Homework 10/23/17

In this chapter, Rivera-Rideau argues that the racialization of reggaetón creates negative stereotypes that apply to all people of Latin American descent. The author seems to be incredibly frustrated with the way American media represents reggaetón and Latin Americans in general as well as hip hop and African Americans in general. The term “Hurban”, a combination of Hispanic and urban, is often used to describe the audience of reggaetón. However, the author argues that the association of reggaetón with urban areas is problematic. This is because in American media urban areas are typically depicted as being unsafe areas of crime, drugs, and violence. In terms of race, categorizing the music as “urban” marks it as being connected to Latin American and African American culture, which thus allows people to stereotype these cultures as being naturally violent and criminal. Additionally, the author argues that the term hurban marks reggaetón as a Hispanic only music genre, which completely ignores the African disaporatic roots of the music. The American media views reggaetón as being not quite black, which the author claims is bad because it has black roots but also is not a completely black genre. It is difficult to understand what the author is finding a problem with, because to claim that reggaetón is black music would be to ignore all of its non-black roots, but regardless the author finds fault with calling reggaetón “not quite black”.

In terms of class, the author argues that because reggaeton is described as being urban, and because the words “urban” and “inner-city” are associated with blacks, Latinos, violence, and crime, reggaeton is stereotyped as being “lower-class” as are black people, Latinos, hip-hop, and urban areas. The classification of the genre based on class and race force a connection between the two, and thus most American media coverage of urban areas overlooks the racist policies that created the economic issues in the urban areas and instead the blame is put on the black and Latino communities.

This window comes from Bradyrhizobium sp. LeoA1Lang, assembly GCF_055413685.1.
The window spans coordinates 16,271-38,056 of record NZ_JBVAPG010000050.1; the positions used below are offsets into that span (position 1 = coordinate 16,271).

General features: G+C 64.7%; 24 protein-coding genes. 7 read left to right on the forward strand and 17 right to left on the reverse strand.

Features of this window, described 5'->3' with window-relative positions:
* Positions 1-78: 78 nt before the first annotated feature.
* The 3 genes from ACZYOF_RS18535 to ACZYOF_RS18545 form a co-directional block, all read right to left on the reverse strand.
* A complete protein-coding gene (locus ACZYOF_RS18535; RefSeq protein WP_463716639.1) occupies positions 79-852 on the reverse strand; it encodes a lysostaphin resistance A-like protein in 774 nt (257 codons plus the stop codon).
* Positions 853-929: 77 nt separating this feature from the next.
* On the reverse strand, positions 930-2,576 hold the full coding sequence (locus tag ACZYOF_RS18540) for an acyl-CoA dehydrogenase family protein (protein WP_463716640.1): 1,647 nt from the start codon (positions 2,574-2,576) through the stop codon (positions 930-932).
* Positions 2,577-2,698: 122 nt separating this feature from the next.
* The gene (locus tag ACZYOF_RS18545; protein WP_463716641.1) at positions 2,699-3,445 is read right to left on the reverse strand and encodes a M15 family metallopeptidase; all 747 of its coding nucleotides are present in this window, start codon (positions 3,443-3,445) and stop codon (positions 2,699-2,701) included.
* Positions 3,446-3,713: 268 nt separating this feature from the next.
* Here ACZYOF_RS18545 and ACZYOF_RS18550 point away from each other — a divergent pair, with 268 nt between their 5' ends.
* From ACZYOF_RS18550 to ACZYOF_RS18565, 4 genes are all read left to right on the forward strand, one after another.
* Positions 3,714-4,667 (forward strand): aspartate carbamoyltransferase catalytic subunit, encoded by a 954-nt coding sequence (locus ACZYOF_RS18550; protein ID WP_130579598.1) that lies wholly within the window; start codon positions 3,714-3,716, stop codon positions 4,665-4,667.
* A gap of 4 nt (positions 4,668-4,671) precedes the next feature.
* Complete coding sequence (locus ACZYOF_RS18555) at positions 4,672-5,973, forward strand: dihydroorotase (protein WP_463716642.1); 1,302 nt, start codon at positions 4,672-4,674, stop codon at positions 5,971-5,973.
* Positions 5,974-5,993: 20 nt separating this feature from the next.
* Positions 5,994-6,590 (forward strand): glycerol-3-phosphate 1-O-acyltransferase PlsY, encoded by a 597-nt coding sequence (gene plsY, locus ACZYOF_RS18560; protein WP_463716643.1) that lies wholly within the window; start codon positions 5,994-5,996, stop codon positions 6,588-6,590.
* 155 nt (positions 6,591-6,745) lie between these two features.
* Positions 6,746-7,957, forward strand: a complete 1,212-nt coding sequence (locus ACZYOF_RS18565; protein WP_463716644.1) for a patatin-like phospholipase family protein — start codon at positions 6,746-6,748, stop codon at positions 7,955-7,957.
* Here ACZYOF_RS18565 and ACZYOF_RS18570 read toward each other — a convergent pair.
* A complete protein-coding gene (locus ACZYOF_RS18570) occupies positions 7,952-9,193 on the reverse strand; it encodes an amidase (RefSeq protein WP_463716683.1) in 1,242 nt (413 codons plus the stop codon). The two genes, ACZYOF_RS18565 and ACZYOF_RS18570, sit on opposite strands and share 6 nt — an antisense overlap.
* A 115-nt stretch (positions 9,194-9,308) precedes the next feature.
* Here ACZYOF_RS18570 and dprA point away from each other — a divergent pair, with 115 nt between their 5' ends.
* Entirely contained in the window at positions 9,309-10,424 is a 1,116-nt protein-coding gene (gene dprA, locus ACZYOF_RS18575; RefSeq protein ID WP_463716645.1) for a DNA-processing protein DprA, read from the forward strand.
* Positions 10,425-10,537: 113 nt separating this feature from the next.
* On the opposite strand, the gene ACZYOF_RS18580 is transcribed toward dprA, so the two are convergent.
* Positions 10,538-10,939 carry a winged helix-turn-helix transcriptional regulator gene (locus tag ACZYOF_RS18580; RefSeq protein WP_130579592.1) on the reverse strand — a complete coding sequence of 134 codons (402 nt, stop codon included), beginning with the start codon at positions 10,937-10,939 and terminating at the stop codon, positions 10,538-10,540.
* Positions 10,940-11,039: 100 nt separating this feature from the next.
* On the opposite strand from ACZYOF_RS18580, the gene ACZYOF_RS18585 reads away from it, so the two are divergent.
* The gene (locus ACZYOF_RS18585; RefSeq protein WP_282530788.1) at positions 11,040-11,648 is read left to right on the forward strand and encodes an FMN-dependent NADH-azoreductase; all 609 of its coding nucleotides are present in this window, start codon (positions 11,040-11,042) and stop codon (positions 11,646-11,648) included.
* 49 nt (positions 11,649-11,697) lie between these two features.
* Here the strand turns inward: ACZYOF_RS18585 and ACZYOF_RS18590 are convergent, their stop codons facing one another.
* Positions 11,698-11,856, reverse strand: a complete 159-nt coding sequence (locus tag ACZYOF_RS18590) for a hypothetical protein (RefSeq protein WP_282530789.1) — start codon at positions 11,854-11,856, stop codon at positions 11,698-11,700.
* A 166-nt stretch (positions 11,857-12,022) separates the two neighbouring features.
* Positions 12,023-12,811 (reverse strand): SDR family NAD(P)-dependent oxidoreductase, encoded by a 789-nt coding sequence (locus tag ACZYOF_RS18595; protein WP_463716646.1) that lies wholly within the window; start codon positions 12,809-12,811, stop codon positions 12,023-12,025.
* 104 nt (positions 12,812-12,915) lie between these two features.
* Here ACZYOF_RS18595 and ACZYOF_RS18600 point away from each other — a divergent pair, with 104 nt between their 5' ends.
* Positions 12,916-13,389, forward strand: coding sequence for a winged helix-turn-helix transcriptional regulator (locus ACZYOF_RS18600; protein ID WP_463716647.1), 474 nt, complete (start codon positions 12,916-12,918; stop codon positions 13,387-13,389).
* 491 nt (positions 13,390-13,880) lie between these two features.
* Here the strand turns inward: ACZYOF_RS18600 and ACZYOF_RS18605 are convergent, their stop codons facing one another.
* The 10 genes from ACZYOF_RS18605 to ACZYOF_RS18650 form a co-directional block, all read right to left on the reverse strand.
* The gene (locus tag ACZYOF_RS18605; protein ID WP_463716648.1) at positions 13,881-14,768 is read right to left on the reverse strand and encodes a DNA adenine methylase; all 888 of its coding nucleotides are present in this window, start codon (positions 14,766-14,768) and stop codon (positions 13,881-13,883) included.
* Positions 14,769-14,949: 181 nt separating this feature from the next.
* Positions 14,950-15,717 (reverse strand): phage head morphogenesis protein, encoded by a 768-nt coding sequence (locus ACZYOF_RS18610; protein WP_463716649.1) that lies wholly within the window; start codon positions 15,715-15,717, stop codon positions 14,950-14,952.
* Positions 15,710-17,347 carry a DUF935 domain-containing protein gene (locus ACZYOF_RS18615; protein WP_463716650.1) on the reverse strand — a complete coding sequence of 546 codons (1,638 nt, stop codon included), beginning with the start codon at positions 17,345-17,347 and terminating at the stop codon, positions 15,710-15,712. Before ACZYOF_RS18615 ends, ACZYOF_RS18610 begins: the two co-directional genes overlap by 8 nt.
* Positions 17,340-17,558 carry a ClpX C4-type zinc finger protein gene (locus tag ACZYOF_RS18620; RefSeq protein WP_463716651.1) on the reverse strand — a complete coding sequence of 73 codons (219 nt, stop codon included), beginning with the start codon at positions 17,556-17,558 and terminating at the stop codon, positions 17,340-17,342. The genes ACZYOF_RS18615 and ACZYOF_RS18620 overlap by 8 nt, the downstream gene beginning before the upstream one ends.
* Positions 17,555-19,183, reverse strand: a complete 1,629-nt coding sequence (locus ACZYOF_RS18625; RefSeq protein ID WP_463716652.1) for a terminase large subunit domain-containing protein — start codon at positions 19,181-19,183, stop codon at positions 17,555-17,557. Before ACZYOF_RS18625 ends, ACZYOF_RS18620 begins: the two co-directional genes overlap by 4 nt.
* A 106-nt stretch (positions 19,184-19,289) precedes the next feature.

Finally, the author seems to argue that reggaeton and hip-hop are wrongly depicted in the American media as being inherently misogynistic music genres. The author argues that the media depicts Latin American women (as well as Latin Americans in general) as being hypersexualized, promiscuous party people, which are negative stereotypes that affect Latin Americans as a whole. “Urban” men are typically depicted as violent thugs, and thus as a result, those who perform and create reggaeton are also considered violent thugs at times.

These negative stereotypes of the music genre and the cultures it was born out of prevent the public from truly understanding the diverse roots of the genre and the people that create it.

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